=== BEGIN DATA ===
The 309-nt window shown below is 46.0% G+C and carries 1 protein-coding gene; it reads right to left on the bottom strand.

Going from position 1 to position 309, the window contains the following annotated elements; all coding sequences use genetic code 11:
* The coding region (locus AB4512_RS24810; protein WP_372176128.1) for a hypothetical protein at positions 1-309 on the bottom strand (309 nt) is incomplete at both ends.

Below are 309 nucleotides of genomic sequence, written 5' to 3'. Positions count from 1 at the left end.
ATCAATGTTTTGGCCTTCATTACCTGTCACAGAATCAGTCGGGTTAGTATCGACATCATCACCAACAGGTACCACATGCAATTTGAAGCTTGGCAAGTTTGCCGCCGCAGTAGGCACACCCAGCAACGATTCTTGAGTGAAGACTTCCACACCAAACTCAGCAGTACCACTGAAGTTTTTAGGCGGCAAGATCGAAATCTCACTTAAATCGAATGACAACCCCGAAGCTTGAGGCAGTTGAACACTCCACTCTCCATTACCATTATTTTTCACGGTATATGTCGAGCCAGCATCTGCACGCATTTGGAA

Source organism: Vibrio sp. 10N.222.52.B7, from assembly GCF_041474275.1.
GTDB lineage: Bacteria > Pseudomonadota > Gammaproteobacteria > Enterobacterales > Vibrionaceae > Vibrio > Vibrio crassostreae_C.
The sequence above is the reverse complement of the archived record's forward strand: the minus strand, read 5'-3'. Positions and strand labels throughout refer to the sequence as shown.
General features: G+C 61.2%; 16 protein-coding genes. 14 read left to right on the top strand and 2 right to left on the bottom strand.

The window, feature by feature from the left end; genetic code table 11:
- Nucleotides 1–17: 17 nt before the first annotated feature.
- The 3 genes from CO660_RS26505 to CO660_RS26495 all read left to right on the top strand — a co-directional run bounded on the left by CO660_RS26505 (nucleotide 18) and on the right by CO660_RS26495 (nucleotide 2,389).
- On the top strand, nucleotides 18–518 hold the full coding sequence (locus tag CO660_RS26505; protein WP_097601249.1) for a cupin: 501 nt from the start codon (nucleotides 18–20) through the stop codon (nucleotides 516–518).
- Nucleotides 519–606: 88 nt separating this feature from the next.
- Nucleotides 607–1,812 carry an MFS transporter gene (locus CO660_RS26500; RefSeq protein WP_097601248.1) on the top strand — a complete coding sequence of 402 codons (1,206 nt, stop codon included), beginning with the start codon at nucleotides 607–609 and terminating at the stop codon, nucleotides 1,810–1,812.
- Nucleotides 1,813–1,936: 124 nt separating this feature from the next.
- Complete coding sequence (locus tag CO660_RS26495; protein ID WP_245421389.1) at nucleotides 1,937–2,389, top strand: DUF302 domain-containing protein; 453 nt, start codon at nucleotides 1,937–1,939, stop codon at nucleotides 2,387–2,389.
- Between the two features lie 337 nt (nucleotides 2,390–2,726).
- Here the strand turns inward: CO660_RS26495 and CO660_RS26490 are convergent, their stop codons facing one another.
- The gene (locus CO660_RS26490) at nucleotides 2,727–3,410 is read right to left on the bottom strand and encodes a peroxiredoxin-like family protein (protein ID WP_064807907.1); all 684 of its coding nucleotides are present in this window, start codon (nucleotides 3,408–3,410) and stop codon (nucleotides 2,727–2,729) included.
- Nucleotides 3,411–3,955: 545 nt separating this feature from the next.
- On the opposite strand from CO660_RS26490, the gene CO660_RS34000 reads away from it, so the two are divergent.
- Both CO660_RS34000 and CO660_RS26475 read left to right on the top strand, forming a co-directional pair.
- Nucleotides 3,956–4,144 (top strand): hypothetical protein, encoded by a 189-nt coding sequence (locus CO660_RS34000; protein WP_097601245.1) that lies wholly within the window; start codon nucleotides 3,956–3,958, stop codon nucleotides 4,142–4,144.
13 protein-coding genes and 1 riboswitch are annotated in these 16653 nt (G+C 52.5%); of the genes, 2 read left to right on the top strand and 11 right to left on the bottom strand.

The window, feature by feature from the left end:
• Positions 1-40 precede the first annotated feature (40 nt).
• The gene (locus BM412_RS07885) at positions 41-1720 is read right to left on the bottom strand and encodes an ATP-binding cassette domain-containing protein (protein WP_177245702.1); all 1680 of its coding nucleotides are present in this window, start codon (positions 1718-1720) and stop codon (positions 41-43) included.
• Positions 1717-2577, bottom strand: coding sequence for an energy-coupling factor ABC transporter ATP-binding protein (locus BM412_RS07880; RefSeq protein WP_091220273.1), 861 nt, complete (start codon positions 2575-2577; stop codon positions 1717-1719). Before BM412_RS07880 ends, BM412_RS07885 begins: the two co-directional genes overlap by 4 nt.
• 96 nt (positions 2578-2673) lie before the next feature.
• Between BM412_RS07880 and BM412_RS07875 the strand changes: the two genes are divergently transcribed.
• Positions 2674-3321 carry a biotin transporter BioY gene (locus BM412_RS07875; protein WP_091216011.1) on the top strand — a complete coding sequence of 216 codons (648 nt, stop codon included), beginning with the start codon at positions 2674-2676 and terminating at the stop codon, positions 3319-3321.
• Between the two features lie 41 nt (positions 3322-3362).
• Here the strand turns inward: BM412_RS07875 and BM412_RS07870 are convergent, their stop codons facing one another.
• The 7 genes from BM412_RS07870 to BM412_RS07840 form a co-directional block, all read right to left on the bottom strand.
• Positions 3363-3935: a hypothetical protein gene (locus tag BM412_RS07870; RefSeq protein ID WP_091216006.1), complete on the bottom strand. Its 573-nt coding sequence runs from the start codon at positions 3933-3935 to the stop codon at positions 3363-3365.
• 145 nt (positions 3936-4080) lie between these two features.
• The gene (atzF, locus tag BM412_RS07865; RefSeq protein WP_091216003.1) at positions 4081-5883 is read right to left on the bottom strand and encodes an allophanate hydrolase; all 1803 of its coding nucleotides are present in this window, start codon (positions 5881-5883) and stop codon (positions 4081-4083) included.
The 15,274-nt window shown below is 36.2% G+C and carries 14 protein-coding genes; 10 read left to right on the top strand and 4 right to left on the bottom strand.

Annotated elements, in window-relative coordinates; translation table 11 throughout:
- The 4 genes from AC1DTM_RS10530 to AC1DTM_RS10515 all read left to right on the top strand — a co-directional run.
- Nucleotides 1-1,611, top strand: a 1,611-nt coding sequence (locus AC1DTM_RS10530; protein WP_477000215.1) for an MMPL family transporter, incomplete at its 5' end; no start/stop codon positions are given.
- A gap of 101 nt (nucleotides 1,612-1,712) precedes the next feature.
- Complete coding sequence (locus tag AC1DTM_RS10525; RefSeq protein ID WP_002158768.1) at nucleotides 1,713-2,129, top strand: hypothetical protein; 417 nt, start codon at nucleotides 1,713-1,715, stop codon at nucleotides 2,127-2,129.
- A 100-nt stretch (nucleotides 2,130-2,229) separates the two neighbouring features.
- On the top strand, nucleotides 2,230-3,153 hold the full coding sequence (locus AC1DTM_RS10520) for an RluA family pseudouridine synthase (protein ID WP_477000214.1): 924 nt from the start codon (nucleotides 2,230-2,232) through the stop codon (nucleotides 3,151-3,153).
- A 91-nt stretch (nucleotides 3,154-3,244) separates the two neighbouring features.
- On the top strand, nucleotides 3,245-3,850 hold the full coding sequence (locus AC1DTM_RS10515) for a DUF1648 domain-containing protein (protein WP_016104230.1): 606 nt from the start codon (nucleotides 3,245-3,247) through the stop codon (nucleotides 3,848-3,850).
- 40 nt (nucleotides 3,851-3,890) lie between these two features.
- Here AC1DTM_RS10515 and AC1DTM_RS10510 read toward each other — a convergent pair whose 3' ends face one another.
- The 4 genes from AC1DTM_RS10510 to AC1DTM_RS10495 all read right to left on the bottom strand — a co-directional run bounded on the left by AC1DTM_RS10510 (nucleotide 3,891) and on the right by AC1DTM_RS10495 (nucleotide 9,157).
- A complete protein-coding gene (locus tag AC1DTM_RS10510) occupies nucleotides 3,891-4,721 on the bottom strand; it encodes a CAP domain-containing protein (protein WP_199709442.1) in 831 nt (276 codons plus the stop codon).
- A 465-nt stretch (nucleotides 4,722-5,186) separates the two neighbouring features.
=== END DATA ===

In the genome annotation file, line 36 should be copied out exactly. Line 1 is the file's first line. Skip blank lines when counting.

• Positions 3363-3935: a hypothetical protein gene (locus tag BM412_RS07870; RefSeq protein ID WP_091216006.1), complete on the bottom strand. Its 573-nt coding sequence runs from the start codon at positions 3933-3935 to the stop codon at positions 3363-3365.